June 4, 1970: Chekhov, The Seagull

Aldwych Theatre. Moscow Art Theatre

I saw for the first time yesterday the Moscow Art Theatre, in The Seagull, part of the World Theater season at the Aldwych. There is certainly no false reverence to Chekhov in evidence, but there is not much freshness to be sensed, either, in their treatment of the play. I think they are stale on this play, despite some fine performances, notably the Masha. The Madame Arkadina was disappointing, not because she was so unsoulful but simply because she was boring. The settings, too, were intentionally tawdry and unintentionally quite uninteresting. What jarred most of all was the piped music between scenes: bad Tchaikovsky, reminiscent of bad Hollywood. I resent being played upon between scenes. Yet the production did have a gradually increasing power that made it worth seeing. There was little subtlety — and surprisingly little laughter, either — but the performers after all are Russian, and their sense of the fine line between the lyrical and the ludicrous, between love and ironic bathos, is fairly sure. In the rather broad style they use, we are not likely to miss these authentic Chekhovian shifts of tone and mood, anyway.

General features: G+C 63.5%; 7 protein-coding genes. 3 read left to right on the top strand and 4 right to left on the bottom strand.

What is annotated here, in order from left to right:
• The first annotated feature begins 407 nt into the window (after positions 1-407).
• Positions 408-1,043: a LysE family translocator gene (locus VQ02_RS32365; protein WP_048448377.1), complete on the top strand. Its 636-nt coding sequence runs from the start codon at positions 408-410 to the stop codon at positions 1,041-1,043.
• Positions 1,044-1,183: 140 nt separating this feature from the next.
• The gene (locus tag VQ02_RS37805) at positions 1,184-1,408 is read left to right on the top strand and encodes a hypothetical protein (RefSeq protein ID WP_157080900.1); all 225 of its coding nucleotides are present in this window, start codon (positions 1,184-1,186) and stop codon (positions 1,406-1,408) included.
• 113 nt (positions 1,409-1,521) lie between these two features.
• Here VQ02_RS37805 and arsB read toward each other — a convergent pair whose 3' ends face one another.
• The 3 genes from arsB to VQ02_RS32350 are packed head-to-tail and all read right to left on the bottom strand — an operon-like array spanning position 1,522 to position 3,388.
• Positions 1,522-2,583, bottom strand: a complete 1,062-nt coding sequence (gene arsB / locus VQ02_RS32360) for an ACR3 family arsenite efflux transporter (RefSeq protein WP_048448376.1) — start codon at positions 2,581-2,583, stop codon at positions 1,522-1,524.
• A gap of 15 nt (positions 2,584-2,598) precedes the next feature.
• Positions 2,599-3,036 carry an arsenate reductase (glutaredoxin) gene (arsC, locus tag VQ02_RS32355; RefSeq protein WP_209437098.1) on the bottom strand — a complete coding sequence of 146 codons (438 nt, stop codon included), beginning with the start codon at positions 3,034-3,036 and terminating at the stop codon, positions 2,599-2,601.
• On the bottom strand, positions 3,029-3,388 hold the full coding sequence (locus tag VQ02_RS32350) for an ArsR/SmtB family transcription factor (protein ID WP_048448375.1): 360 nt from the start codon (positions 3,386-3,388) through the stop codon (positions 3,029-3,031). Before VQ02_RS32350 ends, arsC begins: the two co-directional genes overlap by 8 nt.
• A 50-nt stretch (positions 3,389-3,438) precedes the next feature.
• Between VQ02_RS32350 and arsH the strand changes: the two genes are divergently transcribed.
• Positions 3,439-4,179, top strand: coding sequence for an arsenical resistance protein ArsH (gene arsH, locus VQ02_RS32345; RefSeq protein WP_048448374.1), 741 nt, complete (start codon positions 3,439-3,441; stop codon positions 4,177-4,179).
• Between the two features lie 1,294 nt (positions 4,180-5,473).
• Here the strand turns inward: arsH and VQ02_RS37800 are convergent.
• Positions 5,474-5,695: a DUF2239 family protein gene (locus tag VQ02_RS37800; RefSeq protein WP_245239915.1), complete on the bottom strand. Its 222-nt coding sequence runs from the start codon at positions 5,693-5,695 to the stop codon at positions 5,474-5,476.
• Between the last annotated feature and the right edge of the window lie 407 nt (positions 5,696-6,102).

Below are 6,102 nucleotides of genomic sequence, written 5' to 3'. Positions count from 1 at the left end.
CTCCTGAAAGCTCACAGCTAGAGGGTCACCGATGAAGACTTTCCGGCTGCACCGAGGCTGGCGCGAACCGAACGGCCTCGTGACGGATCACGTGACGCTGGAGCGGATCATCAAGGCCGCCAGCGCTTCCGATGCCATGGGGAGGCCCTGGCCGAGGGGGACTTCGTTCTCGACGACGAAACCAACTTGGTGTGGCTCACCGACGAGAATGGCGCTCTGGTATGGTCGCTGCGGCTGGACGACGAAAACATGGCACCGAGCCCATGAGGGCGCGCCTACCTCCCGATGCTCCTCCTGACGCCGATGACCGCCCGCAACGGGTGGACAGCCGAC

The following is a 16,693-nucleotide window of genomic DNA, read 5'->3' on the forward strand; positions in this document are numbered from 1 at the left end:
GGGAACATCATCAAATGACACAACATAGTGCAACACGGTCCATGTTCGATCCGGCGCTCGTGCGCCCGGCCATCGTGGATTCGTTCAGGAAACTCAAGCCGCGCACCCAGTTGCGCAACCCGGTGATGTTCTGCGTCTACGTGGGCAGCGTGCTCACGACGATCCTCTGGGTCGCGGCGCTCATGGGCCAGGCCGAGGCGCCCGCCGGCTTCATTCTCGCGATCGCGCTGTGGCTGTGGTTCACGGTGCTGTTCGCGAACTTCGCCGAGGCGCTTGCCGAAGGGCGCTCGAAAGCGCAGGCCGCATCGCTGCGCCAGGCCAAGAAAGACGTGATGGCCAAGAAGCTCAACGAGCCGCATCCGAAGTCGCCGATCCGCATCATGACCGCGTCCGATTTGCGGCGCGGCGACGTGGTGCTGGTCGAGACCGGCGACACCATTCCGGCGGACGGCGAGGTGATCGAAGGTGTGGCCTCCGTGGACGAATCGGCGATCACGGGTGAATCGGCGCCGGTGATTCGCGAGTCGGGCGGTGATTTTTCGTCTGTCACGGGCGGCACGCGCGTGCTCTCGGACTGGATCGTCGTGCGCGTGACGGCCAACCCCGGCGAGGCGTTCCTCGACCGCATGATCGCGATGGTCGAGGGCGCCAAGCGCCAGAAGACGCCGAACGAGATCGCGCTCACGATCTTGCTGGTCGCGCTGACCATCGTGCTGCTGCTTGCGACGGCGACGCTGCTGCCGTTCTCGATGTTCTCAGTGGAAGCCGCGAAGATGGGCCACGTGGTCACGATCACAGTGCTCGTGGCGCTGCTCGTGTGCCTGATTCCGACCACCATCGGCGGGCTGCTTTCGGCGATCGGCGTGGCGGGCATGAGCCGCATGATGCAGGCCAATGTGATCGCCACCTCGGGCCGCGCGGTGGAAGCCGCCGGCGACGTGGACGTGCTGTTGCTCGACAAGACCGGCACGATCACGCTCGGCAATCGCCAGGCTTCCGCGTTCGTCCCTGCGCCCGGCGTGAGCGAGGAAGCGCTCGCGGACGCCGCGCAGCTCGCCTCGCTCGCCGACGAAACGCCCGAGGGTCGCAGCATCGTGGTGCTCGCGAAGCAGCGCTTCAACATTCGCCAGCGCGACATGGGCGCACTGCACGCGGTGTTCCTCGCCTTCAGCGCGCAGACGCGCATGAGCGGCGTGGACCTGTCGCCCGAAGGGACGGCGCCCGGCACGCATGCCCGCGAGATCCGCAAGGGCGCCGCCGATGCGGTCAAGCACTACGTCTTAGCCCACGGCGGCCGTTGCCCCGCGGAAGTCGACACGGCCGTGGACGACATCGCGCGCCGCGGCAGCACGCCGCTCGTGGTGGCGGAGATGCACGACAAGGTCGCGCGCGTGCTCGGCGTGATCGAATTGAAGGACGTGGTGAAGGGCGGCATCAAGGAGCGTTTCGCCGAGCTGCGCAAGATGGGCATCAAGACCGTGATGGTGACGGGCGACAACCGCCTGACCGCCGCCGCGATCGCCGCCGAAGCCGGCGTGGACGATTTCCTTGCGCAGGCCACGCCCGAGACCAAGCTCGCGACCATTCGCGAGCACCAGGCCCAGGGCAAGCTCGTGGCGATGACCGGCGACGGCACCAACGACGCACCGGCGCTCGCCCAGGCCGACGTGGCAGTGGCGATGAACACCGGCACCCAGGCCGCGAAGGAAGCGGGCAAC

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An American Playgoer in London by Joseph Donohue is licensed under a Creative Commons Attribution 4.0 International License, except where otherwise noted.

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